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Feed industry poised for digital disruption

The feed industry is on the verge of a digital disruption and needs to act now to realign itself and minimize the severity of what likely lies ahead.

The feed industry is on the verge of a digital disruption and must act now or risk having others step in to take advantage of potential gaps and vulnerabilities, John Foley of Cargill Animal Nutrition told 700 feed industry leaders gathered in Ft. Worth, Texas, for the American Feed Industry Assn.’s Purchasing & Ingredient Supplier Conference (PISC).

“Someone — somewhere — is plotting to take your customers away from you,” Foley wrote in a Feedstuffs column in 2014. He reiterated that thinking, even adding a bit of urgency, at this year’s PISC.

Foley pointed out that digital disruptions are often very severe for the industries they disrupt. Think about it, he said. Did the taxi industry see Uber and Lyft coming at it? Did Blockbuster think about Netflix? Did various goods manufacturers ever think Amazon would go beyond just books?

Recalling the days of when the greatest challenge wasn't whether opening a computer file would result in a virus, but rather whether the pile of paper in the inbox might topple over and cause injury, Foley said technology today is exploding at an exponential rate from both a use standpoint and that of development.

When he entered this industry as a research dairy nutritionist, Foley said he had a serviceable feed formulation program and a ration formulation program that needed some major work. One of his first projects was to ‘fix’ the ration formulation software.

“There were no desktop computers back then, so here's how my ration formulation software solution worked: A feed salesperson filled out a paper template with animal and feedstuff information. The form was snail-mailed to headquarters. A nutritionist edited the form and sent it to the data center. Computer cards were keypunched and fed into the mainframe computer. The next morning, the nutritionist received a faint, dot-matrix ration printout.

“The first run was almost never a practical ration, so one or more rounds of tweaking followed, each accompanied by another overnight run. When a practical ration was finally achieved, it was snail-mailed to the salesperson, who would take it to the farm on a subsequent sales call. Voila! The dairy producer would have a computer-generated ration in only a couple of weeks or so,” Foley said.

After a lot of “fits and starts” with early-stage formulation solutions, today's advanced formulation solutions bear no resemblance whatsoever to the arcane programs of years back. Instead, Foley said, the diligence put forth has paid off handsomely with the advent of sleek, intuitive, integrated solutions that work seamlessly with other operations programs and customer systems.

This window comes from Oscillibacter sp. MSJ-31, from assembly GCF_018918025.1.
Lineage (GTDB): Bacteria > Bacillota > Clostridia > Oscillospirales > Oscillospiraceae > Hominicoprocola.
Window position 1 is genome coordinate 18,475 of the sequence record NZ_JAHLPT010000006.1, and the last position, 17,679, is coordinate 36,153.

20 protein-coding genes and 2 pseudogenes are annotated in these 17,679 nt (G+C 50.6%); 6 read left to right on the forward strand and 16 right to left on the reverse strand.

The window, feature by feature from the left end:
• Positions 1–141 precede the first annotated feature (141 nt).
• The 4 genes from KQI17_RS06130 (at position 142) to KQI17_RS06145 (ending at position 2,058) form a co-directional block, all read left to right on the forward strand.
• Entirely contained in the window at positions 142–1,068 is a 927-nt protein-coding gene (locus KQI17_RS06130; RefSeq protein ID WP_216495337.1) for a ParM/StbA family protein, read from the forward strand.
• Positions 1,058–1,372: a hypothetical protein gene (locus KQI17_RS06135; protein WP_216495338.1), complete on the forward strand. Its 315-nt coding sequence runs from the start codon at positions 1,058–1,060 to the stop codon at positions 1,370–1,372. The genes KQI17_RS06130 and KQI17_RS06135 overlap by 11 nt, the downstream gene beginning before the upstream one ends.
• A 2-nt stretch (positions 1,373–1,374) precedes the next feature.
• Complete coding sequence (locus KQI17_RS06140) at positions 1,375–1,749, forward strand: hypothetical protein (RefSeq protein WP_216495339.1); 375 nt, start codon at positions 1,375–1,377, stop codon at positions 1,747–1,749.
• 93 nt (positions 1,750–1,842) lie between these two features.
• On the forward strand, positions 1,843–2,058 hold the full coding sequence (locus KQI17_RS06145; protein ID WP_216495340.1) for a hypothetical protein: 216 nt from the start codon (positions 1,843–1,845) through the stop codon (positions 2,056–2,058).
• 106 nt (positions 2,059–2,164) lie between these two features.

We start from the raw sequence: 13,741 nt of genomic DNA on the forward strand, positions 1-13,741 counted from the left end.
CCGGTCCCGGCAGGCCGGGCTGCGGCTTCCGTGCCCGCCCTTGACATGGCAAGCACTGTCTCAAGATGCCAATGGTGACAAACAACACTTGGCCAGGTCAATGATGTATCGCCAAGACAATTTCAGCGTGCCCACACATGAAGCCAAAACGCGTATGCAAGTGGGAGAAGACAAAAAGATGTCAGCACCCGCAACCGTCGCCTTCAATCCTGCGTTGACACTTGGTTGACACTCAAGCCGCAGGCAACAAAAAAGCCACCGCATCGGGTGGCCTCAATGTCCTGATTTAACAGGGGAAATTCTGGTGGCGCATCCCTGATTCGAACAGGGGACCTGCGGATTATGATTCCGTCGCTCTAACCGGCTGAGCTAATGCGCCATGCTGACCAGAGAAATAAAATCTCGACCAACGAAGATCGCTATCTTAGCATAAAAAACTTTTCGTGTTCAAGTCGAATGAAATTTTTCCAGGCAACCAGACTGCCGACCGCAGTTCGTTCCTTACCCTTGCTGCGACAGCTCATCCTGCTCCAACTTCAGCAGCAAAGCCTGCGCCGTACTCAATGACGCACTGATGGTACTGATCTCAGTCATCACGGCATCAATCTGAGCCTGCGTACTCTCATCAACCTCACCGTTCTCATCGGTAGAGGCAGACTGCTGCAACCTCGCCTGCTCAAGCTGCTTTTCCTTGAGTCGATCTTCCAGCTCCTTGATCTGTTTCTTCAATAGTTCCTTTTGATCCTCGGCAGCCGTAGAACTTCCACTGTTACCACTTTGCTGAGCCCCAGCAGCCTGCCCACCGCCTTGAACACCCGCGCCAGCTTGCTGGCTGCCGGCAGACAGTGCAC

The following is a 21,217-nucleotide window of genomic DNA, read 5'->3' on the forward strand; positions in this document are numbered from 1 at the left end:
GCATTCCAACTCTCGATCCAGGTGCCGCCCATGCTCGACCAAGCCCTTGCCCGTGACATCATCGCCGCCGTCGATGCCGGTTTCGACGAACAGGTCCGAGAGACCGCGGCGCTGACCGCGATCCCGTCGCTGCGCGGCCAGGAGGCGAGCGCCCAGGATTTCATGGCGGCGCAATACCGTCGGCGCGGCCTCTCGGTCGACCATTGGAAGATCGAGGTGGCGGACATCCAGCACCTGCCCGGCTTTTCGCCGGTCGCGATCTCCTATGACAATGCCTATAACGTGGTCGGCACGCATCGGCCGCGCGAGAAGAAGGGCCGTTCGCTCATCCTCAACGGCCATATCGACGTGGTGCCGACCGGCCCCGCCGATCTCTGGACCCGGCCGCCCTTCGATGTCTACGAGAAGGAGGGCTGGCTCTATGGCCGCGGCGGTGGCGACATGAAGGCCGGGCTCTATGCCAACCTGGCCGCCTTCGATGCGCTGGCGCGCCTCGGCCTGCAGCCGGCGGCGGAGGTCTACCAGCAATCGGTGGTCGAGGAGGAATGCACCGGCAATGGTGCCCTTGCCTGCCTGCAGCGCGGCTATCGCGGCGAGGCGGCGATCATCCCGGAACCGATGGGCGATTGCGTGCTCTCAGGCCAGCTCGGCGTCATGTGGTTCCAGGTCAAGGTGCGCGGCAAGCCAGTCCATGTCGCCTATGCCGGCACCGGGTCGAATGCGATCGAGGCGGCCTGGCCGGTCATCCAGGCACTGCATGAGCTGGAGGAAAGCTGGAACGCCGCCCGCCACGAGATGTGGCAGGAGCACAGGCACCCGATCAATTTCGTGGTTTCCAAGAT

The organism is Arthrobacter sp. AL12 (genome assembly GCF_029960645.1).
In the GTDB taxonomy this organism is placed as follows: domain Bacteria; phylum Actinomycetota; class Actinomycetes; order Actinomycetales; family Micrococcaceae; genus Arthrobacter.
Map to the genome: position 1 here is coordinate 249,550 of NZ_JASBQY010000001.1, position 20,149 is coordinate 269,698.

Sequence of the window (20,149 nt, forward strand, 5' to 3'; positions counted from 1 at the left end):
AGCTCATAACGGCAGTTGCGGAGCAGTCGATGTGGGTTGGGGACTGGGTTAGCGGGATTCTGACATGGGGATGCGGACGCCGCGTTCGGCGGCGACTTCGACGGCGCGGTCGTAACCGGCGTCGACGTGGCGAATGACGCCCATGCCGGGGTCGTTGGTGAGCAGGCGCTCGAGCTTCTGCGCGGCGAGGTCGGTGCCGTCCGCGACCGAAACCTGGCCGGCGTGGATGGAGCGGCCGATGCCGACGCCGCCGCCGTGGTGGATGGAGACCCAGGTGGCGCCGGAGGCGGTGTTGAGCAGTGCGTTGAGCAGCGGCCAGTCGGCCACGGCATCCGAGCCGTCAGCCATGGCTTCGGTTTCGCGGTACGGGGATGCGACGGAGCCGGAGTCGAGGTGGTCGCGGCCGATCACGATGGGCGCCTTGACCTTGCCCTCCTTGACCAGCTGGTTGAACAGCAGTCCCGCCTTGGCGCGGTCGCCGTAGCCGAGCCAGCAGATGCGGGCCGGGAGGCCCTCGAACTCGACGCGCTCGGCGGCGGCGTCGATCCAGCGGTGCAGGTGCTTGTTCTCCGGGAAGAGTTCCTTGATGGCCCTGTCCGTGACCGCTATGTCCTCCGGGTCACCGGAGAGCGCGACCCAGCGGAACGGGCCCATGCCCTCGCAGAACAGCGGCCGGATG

“Just think about how many challenges to the status quo have led us to where we are today,” Foley said.

Those challenges remain and are even intensified. They require that same willingness to challenge the status quo, Foley said.

In fact, the current investment in digitalization is aggressive. In 2015 some $4.6 billion from venture capital was invested, double that of 2014. New solutions are hitting the market fast, Foley said, noting that digital technology has a rapid pace of innovation and mobile- and cloud-based platforms are quickly becoming industry standards.

“The thing to remember is that the disruption is more important than the disruptor,” Foley said. Some disruptors will fail but the disruption itself generally doesn't ever go away. The taxi industry will likely never be the same nor will our retail sector as a result of the disruptors that have penetrated, and ultimately changed, their industries forever.

“We, as an industry, need to move into the co-creation zone where we work together to move forward,” Foley said. That means we need to be reexamining our competencies, relationships, even talent. As an industry, we need to find ways to be more connected, transparent, proactive, agile, data-based, innovative, customer-focused, value-enhancing and simplifying, he said.

“We have so many technologies coming at us that we really can't ignore it anymore. Partnerships are a necessity,” Foley said. He told the group to shore up their incumbents’ advantages by assessing their own digital transformation state and to set their sights on becoming more connected, transparent, agile, experimental and fast.

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